Rogue Protocol

Rogue Protocol is the third book in Martha Wells’ Murderbot Diaries series. Like the previous two books, it’s a nice hardcover edition of a novella, just 160 pages in length. It’s a quick read—two evenings if you stretch it out—but a fun one. In this adventure, Murderbot takes on the alias Rin, and hitches a ride on a transport to investigate the space station Milu. With no real purpose now that it has its freedom, Murderbot finds itself drawn to the nefarious dealings that the corporation GrayCris has been up to. Supposedly they failed to terraform a planet, but there’s indicators that something else is going on, and Murderbot plans to find out what in order to help build a case against GrayCris and their dirty dealings. What Murderbot doesn’t expect is to run into another group of humans and their pet robot. Not too mention more killer bots that plan to wipe out everyone.

With her usual wit and drive, Martha Wells crams in some humor and action as this story explores what it might be like to be a rogue artificial intelligence. Yet Murderbot is evolving. It is no longer the simple SecUnit it was to begin with. It’s now modified its appearance and its trying to act human…in order to blend in. However, its interactions with humans is also creating a personality and desires, at least seemingly so. Murderbot still loves to watch serials, and prefers silence to interacting with humans, but it is also clinging to some of its old protocols when it comes to helping humans. The things it retains and the things it abandons helps shape the thing that it is. With each book, it becomes more complicated. Its still a machine, it still has limitations, but it also has free will and it struggles with things like desires and decisions. It’s interesting and it’s one of the core draws of the book, that exploration of an AI and what it might be like.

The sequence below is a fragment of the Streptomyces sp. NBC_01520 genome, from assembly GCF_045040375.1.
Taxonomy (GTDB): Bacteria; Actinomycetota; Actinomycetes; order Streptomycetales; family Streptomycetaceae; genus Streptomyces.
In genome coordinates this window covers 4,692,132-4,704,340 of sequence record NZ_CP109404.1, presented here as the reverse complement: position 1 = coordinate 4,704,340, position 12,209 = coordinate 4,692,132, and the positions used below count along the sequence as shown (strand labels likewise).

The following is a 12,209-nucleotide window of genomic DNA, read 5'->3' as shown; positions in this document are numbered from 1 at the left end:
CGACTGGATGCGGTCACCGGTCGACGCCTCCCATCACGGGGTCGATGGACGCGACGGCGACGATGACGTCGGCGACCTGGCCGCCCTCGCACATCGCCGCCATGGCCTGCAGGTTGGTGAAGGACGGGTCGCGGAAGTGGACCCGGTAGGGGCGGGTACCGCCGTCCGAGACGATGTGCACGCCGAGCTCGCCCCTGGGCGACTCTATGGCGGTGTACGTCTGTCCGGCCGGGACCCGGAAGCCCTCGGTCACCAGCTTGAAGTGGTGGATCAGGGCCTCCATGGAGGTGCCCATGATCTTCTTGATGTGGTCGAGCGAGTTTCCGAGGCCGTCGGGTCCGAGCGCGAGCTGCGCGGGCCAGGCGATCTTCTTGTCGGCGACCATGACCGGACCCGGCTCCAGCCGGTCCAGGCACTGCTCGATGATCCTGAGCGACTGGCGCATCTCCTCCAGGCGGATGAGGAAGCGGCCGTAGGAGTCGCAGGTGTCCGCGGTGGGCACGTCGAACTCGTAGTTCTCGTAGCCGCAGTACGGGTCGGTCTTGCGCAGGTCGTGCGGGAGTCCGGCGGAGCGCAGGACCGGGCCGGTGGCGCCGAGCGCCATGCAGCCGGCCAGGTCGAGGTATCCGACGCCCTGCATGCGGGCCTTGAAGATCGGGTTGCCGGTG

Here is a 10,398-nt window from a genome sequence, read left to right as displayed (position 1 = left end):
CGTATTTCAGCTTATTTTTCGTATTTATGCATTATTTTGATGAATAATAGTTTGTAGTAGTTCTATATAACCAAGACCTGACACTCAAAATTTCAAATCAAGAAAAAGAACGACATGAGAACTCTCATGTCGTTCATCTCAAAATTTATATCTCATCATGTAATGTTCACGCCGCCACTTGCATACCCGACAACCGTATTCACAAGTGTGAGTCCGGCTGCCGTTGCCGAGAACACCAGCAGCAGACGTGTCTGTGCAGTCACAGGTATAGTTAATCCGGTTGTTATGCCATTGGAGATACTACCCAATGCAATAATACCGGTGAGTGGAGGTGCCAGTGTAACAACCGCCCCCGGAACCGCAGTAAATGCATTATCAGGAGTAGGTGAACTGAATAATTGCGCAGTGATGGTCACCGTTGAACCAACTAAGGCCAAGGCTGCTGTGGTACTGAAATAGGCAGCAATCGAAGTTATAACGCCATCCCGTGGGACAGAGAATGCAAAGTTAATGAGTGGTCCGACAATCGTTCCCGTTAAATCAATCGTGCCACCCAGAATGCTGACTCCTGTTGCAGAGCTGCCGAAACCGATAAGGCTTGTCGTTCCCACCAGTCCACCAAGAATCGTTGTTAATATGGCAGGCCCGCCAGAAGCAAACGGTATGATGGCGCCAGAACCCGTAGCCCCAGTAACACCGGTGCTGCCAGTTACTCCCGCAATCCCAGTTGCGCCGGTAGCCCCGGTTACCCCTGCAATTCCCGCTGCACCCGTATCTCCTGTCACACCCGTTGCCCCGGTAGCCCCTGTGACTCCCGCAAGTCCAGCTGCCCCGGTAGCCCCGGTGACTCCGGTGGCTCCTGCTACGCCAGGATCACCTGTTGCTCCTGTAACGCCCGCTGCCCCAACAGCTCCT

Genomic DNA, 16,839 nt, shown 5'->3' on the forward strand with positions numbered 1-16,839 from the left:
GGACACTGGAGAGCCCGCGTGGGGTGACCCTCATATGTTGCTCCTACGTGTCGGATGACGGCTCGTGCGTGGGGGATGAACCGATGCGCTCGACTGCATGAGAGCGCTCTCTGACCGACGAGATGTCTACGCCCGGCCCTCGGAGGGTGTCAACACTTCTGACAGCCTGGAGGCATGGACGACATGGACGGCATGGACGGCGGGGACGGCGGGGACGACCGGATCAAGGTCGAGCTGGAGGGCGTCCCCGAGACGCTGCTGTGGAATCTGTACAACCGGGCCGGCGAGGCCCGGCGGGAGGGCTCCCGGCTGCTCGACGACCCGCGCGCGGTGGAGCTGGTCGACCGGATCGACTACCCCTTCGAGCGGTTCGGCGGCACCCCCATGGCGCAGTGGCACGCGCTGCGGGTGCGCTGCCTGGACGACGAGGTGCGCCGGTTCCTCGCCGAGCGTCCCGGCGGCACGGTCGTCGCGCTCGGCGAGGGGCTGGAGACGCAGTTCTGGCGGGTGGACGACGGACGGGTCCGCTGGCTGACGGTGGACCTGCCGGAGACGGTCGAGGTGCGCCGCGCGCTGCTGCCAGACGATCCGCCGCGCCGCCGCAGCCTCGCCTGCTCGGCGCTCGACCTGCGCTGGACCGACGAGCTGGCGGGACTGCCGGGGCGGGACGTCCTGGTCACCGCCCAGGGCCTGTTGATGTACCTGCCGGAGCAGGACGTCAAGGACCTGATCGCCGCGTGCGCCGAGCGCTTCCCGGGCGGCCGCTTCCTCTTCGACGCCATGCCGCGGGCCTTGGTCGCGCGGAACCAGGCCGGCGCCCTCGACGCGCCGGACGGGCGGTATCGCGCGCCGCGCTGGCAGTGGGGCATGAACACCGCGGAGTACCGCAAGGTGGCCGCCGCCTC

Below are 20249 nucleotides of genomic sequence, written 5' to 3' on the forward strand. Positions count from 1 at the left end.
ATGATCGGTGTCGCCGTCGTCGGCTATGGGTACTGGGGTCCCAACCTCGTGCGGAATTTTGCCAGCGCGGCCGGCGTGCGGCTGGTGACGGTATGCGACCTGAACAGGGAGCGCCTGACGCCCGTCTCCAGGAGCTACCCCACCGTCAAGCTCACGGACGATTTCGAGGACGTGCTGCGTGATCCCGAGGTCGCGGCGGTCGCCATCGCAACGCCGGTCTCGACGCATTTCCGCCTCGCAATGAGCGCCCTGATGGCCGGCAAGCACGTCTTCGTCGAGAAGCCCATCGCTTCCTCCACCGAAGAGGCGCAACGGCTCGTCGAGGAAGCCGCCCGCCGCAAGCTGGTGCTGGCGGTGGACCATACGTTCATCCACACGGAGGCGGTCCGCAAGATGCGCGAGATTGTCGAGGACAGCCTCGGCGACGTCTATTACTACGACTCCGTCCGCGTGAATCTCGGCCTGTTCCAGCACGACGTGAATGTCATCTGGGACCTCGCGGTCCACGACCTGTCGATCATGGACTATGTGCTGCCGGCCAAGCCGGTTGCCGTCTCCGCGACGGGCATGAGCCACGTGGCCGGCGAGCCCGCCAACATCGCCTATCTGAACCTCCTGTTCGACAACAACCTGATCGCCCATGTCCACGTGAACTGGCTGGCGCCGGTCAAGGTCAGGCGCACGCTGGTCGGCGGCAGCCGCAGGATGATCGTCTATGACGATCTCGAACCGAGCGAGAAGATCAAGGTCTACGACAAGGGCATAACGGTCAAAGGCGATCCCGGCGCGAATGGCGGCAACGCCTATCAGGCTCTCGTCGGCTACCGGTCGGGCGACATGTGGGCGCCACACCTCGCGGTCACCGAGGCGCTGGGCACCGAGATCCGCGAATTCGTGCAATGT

Aside from the exploration of Murderbot, this book also explores a more traditional robot named Miki. Murderbot refers to Miki as a pet bot since Miki has human owners and she serves them faithfully in an almost loving matter. Miki’s presence provides a nice contrast to Murderbot, as you can see how the two differ. The storyline also plays up on Miki’s presence to add to Murderbot’s experiences with other bots. While its liking of Miki may not live up to ART in the previous story, I have a feeling Miki may have an important impact on Murderbot in the long run.

Without giving anything away, the book does get into some action as Murderbot has to deal with hostile bots on Milu station. It once again has to work with and protect the humans it is with, and it utilizes its unique skills to get the job done. It provides for some fun fights and some nice drama, but the real drive of the book is Murderbot’s personality and its interactions with the world around it.

For fans of the series, Rogue Protocol is another fun jaunt inside the head of an AI that’s striving to find purpose in a world where it’s not suppose to have freedom. Murderbot struggles between the selfish desire to watch serials and withdraw from everything else, and the odd desire to help out its human acquaintances. With more books planned, it’ll be interesting to see how Murderbot evolves and changes as it interacts with more people and bots. With its quirky personality and its tendency to find trouble and interesting people, it makes for an entertaining read. I give Rogue Protocol a five out of five metal bikinis.

Reviewed By: Skuldren for Roqoo Depot.
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